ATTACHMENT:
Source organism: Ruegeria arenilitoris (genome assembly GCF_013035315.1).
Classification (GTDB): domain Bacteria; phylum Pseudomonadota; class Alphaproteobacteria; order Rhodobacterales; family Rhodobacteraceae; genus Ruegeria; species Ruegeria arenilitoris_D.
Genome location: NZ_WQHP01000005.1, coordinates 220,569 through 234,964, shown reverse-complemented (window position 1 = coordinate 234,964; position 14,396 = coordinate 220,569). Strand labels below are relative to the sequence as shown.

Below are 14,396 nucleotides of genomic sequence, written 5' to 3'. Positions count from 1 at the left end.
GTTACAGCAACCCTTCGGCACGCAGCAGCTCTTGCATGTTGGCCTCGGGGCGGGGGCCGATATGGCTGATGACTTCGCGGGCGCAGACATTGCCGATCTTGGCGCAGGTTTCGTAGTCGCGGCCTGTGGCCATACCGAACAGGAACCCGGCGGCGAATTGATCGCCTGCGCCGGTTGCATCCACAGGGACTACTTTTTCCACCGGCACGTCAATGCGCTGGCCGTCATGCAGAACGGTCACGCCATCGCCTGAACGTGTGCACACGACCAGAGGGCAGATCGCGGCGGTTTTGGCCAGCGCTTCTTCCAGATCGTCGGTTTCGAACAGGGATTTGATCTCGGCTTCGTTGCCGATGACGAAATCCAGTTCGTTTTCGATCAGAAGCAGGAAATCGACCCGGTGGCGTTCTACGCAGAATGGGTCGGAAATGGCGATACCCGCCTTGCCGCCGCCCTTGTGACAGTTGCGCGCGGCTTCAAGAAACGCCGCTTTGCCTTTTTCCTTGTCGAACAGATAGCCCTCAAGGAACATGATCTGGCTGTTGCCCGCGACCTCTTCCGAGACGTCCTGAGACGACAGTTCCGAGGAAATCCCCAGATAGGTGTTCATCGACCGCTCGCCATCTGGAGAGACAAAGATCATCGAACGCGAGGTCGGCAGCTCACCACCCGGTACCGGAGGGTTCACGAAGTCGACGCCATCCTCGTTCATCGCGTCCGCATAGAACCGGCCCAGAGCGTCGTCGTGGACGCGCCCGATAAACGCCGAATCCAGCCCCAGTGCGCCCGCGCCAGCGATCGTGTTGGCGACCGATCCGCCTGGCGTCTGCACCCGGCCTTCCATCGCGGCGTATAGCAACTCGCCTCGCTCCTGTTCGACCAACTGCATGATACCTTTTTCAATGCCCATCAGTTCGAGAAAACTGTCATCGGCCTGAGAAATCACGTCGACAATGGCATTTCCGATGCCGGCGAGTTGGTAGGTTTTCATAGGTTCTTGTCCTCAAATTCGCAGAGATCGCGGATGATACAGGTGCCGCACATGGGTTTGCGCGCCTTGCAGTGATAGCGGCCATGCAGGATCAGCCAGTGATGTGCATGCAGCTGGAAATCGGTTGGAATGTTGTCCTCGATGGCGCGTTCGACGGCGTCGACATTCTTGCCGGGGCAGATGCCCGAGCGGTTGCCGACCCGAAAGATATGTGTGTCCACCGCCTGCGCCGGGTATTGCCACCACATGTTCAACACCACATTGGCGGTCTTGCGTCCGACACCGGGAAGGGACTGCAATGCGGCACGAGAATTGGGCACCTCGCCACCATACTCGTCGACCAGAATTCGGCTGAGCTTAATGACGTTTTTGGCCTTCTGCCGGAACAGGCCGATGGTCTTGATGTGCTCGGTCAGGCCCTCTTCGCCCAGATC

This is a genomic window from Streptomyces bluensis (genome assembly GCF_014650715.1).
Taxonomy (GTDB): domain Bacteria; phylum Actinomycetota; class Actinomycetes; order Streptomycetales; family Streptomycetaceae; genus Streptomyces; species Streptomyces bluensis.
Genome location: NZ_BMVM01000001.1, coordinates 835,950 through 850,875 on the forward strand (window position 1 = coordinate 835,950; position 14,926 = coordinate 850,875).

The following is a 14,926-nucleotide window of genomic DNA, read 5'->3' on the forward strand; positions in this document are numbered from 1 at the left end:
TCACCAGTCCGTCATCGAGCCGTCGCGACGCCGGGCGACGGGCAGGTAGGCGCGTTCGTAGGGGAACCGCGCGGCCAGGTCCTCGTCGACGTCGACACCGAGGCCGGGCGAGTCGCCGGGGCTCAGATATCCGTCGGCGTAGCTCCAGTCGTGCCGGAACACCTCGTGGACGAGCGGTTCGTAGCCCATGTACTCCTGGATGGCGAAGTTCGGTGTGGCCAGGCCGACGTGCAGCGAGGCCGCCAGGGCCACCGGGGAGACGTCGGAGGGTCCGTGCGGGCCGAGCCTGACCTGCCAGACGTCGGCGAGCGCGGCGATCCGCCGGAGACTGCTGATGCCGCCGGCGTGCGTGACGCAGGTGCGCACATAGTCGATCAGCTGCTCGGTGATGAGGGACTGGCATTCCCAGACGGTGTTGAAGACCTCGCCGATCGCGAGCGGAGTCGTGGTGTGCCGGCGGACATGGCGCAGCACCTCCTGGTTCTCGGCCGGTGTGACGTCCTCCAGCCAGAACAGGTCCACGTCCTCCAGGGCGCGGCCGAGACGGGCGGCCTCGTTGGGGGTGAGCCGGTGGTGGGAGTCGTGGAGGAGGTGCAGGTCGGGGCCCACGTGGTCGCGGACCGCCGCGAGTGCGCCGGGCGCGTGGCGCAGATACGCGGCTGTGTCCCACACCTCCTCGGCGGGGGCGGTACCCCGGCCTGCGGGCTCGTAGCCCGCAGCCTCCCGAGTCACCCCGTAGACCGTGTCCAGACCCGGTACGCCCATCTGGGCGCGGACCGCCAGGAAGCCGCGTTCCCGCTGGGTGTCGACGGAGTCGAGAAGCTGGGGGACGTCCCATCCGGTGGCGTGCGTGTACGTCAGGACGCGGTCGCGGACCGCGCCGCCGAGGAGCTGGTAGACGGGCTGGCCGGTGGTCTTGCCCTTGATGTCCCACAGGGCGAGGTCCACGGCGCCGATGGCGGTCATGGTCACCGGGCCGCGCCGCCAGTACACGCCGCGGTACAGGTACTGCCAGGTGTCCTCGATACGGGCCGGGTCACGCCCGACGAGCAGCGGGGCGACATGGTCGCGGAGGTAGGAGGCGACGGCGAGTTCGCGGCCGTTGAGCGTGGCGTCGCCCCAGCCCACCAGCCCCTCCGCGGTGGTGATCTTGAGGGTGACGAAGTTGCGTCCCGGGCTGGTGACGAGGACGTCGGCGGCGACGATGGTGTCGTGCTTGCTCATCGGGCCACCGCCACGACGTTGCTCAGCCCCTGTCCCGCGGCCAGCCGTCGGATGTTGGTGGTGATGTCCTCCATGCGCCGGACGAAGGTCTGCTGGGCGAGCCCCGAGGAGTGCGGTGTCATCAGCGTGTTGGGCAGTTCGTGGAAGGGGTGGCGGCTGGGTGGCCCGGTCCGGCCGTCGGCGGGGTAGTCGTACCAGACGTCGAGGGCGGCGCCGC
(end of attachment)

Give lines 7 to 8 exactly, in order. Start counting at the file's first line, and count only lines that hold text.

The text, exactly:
Taxonomy (GTDB): domain Bacteria; phylum Actinomycetota; class Actinomycetes; order Streptomycetales; family Streptomycetaceae; genus Streptomyces; species Streptomyces bluensis.
Genome location: NZ_BMVM01000001.1, coordinates 835,950 through 850,875 on the forward strand (window position 1 = coordinate 835,950; position 14,926 = coordinate 850,875).